Apple on Tuesday released the third beta version of iPhone OS 4, only to temporarily rescind it due to an apparent problem with the installation process for the accompanying software development kit.
The beta OS versions are available only to registered developers via the official iPhone Dev Center. The 9to5Mac Web site picked up on the developments and other news sites and blogs are digging up details. One of the key new elements in the 4.0 release is limited multi-tasking, being able to run several apps or functions at once. Apple last month previewed OS 4.0 and surprised some with the software's business features.
9to5Mac writer Mark Gurman spotted one new element in the beta 3 release: a new widget-like interface for the phone's iPod functionality. The controls are revealed as buttons when you flick to the left the first pane of open apps: a fast-launch button; some music controls; and an "orientation lock" to keep the app's user interface in portrait mode. One tap locks or unlocks. In the existing OS version, users double-click the phone's home button to bring up a somewhat similar set of controls.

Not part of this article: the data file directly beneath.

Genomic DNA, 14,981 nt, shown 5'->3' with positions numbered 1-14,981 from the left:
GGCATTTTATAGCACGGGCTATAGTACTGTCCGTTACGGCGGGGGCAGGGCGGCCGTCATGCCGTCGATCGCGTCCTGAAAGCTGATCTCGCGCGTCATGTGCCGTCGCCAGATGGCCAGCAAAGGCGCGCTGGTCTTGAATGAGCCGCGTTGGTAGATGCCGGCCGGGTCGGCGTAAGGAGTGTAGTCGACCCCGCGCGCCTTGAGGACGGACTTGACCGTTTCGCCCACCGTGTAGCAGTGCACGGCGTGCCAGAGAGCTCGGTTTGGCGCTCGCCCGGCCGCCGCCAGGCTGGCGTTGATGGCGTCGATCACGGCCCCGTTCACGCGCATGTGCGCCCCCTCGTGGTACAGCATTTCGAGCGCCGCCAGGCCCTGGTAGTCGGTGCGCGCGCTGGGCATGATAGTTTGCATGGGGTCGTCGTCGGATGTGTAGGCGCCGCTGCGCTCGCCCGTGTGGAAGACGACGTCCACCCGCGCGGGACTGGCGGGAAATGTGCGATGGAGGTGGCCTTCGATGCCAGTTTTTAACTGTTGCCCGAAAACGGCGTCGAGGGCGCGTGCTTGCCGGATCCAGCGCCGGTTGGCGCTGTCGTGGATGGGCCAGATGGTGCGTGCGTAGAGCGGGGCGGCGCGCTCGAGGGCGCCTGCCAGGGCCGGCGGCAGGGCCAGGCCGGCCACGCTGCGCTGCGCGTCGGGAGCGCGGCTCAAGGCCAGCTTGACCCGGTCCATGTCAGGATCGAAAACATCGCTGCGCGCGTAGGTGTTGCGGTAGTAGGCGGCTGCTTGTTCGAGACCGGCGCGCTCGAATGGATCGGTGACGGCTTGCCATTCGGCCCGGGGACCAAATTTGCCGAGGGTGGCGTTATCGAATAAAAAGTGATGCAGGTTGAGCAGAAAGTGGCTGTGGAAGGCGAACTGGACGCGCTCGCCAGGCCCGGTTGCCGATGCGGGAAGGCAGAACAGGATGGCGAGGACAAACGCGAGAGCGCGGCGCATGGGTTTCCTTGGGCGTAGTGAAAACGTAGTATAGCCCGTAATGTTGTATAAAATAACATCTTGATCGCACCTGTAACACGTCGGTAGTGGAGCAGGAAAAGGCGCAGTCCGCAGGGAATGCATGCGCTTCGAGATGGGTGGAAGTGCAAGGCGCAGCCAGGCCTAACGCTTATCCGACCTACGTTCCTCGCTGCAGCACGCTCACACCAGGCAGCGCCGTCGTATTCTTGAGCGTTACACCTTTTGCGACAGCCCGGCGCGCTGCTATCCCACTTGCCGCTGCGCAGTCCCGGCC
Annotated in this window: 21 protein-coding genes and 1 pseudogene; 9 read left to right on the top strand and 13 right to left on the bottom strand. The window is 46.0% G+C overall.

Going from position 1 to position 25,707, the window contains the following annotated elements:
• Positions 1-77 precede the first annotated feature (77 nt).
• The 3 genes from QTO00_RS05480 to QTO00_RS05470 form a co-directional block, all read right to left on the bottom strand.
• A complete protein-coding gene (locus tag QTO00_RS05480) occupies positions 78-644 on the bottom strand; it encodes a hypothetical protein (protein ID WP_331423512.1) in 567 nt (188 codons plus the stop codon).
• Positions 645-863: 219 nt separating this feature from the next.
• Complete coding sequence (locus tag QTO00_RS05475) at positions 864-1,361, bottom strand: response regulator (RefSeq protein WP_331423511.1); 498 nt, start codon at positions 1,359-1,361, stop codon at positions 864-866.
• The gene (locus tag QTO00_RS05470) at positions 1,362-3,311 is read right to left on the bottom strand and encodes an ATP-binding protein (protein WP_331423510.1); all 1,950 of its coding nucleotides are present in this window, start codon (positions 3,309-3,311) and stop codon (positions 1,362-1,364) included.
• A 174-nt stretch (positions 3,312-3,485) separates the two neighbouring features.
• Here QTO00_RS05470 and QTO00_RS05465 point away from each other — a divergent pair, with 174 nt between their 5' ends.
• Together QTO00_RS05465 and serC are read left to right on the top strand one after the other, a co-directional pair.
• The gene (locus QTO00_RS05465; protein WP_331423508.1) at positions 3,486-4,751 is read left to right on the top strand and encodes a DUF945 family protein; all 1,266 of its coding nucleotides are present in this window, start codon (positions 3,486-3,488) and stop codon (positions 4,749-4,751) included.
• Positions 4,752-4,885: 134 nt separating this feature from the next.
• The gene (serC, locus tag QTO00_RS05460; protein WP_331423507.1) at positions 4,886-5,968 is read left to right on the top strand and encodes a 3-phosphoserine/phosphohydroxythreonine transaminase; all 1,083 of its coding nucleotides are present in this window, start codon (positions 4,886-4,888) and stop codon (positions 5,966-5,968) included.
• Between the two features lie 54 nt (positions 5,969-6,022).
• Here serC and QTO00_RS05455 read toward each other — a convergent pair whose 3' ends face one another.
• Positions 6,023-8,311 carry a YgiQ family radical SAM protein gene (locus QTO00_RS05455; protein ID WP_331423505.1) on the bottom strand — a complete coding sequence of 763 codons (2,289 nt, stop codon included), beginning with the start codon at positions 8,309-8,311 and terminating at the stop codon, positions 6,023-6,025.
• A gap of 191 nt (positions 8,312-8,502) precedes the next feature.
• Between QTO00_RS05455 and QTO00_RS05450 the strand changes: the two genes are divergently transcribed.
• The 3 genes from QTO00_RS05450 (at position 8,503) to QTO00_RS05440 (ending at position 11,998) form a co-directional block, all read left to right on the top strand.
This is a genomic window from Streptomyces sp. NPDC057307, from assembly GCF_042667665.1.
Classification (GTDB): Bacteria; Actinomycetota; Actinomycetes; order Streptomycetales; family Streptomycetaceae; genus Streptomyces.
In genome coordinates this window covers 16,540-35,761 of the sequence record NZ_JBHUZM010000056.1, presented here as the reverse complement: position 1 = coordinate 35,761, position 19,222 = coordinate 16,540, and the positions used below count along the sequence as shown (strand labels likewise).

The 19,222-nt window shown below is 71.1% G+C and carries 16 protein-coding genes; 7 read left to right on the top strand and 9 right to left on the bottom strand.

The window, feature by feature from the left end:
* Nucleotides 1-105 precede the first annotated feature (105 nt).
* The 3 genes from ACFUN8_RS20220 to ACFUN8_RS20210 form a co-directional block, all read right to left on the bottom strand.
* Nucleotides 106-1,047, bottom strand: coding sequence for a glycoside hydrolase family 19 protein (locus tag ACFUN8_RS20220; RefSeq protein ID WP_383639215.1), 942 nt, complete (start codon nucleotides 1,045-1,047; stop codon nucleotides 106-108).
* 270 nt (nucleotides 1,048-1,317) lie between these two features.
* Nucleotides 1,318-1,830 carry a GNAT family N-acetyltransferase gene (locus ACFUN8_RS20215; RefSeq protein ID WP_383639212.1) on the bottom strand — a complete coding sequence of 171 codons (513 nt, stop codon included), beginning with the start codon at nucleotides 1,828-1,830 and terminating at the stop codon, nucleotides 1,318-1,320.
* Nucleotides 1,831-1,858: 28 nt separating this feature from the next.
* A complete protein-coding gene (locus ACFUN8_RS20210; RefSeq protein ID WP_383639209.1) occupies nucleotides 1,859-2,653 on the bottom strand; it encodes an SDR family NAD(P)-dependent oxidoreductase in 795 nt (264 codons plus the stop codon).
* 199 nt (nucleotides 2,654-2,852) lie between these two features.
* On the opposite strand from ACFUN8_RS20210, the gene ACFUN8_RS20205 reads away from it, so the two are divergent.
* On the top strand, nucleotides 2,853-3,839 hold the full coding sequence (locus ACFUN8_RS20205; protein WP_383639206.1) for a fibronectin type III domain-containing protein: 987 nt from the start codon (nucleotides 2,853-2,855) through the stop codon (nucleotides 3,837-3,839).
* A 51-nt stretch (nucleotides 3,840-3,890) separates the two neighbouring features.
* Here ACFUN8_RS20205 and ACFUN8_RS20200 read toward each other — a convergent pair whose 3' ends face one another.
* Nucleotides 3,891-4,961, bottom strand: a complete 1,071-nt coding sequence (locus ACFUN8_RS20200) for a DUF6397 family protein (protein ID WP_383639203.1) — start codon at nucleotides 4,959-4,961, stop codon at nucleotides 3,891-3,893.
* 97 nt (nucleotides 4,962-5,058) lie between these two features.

Wired's Charlie Sorrel goes into a more detailed analysis. He notes the iPad offers a screenlock in the form of a dedicated hardware button. The iPhone lock on-screen button is exposed in the new multi-tasking dock that appears when you tap twice on the home button. This dock lets users switch between open applications.
"The iPod buttons have also moved to this control strip, and we presume that they replace the dialog panel which pops up when you double-tap the home button in the current iPhone OS," Sorrel writes. "You also get a button to access the iPod app."
Sorrel also noted that each app in the multi-tasking strip has a "quit" button associated with it. "This looks a lot like a task manager," he writes. "I'd be constantly worrying that there were too many applications open, sucking my battery. "These new buttons are accessed in the same way as the search screen on the current iPhone: Once you have accessed the dock, you swipe to the right to reveal this new panel. At least this part makes sense, although the once-simple iPhone OS looks to be getting a lot more complicated."
Cox covers wireless networking and mobile computing for Network World. Twitter: http://twitter.com/johnwcoxnwwBlog RSS feed.
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